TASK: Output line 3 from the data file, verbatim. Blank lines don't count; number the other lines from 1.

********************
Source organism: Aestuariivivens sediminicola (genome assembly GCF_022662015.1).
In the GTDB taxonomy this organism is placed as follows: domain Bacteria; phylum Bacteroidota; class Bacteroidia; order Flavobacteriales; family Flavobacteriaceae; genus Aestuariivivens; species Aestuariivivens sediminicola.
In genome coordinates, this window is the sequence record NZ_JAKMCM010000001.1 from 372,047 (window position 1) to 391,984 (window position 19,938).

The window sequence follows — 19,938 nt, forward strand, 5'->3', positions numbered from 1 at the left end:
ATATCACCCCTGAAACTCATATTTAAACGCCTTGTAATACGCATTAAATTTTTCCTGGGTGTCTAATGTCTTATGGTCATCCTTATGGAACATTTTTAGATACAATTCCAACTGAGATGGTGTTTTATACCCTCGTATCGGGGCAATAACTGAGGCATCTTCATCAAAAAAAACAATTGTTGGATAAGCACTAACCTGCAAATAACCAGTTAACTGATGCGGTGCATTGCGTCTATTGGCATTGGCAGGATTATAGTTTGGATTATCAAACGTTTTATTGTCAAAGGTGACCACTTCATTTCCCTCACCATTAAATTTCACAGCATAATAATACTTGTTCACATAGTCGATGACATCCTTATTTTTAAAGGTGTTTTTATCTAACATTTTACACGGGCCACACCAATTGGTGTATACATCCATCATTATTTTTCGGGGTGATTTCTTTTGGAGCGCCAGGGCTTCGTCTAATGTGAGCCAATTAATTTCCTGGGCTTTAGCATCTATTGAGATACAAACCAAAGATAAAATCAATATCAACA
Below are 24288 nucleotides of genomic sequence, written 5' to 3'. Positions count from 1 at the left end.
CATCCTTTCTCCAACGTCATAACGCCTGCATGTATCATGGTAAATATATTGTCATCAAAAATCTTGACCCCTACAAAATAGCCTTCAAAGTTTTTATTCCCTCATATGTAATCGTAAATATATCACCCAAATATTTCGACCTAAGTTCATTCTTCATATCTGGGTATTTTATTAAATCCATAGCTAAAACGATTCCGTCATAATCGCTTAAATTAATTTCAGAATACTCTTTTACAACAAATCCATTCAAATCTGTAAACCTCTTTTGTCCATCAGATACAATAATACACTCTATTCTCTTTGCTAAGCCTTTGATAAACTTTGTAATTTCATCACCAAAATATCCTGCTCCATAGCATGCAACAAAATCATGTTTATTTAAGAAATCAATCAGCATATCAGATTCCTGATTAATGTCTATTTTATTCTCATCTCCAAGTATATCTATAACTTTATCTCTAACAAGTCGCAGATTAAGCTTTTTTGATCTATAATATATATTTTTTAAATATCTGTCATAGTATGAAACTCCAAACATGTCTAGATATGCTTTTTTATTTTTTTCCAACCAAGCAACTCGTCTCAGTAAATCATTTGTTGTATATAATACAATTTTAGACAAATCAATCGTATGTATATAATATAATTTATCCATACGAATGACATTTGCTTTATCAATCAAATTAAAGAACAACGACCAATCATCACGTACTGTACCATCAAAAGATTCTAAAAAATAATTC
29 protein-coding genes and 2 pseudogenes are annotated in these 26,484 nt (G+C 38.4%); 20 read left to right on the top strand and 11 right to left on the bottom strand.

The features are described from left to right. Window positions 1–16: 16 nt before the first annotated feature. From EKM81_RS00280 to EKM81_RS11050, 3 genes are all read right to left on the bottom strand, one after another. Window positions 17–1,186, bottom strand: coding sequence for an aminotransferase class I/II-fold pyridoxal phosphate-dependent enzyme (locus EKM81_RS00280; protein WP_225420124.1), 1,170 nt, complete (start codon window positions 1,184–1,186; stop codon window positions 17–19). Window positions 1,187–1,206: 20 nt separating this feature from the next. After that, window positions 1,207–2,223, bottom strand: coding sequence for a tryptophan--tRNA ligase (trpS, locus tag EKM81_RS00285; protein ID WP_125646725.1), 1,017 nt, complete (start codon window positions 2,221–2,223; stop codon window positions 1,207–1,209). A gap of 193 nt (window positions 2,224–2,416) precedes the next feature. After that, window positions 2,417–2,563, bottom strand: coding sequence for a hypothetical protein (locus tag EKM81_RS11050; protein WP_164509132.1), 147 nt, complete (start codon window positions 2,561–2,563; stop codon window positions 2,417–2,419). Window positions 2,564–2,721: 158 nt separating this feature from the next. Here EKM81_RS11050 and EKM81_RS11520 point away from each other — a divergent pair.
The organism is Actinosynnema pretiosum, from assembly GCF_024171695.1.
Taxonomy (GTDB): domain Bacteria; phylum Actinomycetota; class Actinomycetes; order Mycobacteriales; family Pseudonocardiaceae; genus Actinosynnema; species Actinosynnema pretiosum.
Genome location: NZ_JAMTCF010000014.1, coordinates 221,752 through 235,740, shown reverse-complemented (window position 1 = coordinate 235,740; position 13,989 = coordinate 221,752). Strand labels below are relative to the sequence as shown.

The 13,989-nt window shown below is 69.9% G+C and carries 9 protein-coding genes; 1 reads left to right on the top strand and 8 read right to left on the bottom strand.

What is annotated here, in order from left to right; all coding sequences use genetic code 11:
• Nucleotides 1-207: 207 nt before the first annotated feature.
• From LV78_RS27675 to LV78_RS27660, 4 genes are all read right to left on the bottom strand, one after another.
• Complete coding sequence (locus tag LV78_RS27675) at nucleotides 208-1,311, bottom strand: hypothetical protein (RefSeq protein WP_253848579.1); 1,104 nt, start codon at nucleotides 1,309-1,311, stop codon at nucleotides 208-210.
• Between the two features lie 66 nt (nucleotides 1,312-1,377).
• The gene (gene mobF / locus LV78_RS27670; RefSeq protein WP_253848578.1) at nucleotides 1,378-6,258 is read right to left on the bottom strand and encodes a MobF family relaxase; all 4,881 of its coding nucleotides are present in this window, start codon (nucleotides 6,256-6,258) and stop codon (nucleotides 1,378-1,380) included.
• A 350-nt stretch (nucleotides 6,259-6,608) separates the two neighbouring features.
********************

In genome coordinates, this window is the sequence record NZ_JAKMCM010000001.1 from 372,047 (window position 1) to 391,984 (window position 19,938).